Abayomi Azikiwe, editor of the Pan-African News Wire, on right, with the MECAWI solidarity team which supported the UAW strike against American Axle. This photo was taken on Sunday, March 16, 2008. (Photo: Alan Pollock)., a photo by Pan-African News Wire File Photos on Flickr.
July 1, 2011
UAW accuses American Axle of ‘corporate greed gone amuck’
The Detroit News
A day after American Axle & Manufacturing Holdings Inc. told workers it is closing its Detroit manufacturing facilities, the United Auto Workers union has issued a statement accusing the automotive supplier of "corporate greed gone amuck."
"The UAW is angry about AAM's decision to close its Detroit plant after our members made real sacrifices to make the plant competitive and viable," UAW President Bob King said in a statement today.
"This is another example of corporate greed gone amuck," King said. "AAM earned record profits of $115 million in 2010 with net income of $37 million in the first quarter of 2011 and still it is abandoning Detroit."
On Thursday, American Axle held town hall meetings to tell the 300 workers in the Detroit manufacturing facilities that the complex will close after the current labor agreement expires Feb. 25, 2012.
The company blamed the closing on the waning demand for body-on-frame trucks and SUVs requiring the axles that the Detroit facilities make.
UAW Vice President Cindy Estrada oversaw negotiations over the past six months to reach a contract to continue operating the plant, which supplies front and rear axles and steering linkages to General Motors Co. for use in its full-size pickups.
"UAW members found dramatic cost savings to make the Detroit plant competitive, and instead of assigning enough work to keep the facility open and profitable, AAM is running from Detroit," Estrada said.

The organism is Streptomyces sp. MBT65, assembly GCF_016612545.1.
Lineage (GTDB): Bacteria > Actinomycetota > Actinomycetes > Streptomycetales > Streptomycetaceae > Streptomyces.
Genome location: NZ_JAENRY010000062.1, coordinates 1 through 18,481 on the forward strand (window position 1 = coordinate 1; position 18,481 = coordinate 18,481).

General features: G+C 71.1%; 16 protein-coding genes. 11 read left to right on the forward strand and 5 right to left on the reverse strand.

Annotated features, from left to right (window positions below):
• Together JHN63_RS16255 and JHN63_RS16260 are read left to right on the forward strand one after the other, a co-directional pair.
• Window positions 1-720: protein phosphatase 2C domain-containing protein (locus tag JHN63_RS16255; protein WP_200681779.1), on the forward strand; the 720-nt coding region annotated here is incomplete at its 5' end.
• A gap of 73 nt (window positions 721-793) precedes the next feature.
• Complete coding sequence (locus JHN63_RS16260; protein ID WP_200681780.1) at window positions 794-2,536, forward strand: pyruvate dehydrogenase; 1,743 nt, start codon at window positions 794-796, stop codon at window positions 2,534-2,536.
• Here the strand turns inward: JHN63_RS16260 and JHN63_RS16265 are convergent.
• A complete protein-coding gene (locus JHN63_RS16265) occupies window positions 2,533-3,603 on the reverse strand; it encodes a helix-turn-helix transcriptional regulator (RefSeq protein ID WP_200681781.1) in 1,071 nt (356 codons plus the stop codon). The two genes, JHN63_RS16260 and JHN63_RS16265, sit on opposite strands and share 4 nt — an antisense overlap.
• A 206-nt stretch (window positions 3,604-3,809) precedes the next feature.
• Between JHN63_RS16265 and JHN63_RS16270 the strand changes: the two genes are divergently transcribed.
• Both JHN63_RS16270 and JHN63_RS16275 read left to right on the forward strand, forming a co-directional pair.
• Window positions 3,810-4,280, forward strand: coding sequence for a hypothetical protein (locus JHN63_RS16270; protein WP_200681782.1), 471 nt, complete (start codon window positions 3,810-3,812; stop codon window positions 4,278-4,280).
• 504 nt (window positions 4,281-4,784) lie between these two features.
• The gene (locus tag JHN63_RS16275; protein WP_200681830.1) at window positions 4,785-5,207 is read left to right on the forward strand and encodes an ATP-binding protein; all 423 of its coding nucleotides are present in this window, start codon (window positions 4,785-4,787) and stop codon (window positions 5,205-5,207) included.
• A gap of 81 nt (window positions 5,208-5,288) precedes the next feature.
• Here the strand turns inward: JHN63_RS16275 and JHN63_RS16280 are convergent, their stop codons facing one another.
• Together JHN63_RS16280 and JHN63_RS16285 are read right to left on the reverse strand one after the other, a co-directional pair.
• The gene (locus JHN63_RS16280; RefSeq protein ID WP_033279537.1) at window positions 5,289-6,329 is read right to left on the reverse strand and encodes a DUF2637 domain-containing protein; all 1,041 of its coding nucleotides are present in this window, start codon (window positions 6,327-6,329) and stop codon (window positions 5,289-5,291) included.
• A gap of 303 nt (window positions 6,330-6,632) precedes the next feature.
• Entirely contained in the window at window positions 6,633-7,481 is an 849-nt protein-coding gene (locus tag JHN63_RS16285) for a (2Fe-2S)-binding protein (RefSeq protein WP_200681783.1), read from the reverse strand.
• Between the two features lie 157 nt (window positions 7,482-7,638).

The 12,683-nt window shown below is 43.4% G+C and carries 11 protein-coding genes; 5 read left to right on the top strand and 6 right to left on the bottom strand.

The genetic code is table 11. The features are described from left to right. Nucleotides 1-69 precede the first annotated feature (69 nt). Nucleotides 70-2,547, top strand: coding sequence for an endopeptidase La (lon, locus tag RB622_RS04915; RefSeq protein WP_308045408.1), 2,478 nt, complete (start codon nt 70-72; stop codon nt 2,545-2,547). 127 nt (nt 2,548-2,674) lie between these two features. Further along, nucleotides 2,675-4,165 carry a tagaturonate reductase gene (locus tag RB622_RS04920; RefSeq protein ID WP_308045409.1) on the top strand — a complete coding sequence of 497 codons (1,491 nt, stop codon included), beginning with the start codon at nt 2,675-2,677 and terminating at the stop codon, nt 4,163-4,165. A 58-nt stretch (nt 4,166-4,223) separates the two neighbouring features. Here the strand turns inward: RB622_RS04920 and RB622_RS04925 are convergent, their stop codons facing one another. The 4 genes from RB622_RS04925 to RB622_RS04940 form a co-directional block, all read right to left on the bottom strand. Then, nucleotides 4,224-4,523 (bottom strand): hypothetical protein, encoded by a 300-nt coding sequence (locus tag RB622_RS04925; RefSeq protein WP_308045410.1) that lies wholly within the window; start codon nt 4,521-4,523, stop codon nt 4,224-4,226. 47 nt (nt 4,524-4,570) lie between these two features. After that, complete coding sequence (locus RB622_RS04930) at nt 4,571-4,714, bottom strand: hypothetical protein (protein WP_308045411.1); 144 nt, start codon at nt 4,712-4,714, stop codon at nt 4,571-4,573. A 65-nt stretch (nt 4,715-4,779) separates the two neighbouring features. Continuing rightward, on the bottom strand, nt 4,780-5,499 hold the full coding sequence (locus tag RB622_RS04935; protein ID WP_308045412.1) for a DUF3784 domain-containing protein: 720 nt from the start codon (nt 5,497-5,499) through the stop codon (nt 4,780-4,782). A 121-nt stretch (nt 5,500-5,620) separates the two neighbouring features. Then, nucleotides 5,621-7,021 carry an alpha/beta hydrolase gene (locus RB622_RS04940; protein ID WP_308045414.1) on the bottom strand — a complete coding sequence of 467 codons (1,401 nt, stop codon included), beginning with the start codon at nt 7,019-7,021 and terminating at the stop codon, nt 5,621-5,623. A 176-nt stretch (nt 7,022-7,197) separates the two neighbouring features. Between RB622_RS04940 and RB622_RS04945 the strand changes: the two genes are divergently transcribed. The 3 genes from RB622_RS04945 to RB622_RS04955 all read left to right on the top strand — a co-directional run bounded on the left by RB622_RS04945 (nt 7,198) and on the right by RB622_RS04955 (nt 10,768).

American Axle plants in Three Rivers, Mich., and Silao, Mexico, also supply GM pickup assembly plants. The supplier has not said where the Detroit work will move to. Three Rivers is closer to GM's Flint and Fort Wayne, Ind., truck assembly plants but American Axle has already moved some of the work to Mexican operations that supply GM plants in that country as well as the Arlington, Texas, plant.
UAW Local 22 President George McGreggor said the membership agreed to significant changes to keep the Detroit facility open.
"In recent negotiations, the union agreed to additional concessions and a long list of AAM demands to eliminate contract language, modify work rules, and give the company the flexibility to institute alternative work schedules," McGreggor said. "AAM reacted to this by announcing the closing of the Detroit plant."
The UAW feels American Axle is walking away from a competitive offer at a viable site and the union says it is open to further discussions of future products to keep the Detroit plant open.